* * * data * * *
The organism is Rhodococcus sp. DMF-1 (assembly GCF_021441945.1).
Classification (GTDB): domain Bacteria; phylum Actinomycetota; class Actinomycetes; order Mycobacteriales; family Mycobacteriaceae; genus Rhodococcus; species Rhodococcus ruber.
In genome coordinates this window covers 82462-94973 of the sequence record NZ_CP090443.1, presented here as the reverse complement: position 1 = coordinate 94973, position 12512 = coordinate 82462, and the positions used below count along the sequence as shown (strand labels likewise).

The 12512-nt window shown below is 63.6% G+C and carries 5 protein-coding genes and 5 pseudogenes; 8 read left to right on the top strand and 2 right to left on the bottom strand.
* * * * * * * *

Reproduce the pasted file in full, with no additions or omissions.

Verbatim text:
The organism is Rhodococcus sp. DMF-1 (assembly GCF_021441945.1).
Classification (GTDB): domain Bacteria; phylum Actinomycetota; class Actinomycetes; order Mycobacteriales; family Mycobacteriaceae; genus Rhodococcus; species Rhodococcus ruber.
In genome coordinates this window covers 82462-94973 of the sequence record NZ_CP090443.1, presented here as the reverse complement: position 1 = coordinate 94973, position 12512 = coordinate 82462, and the positions used below count along the sequence as shown (strand labels likewise).

The 12512-nt window shown below is 63.6% G+C and carries 5 protein-coding genes and 5 pseudogenes; 8 read left to right on the top strand and 2 right to left on the bottom strand.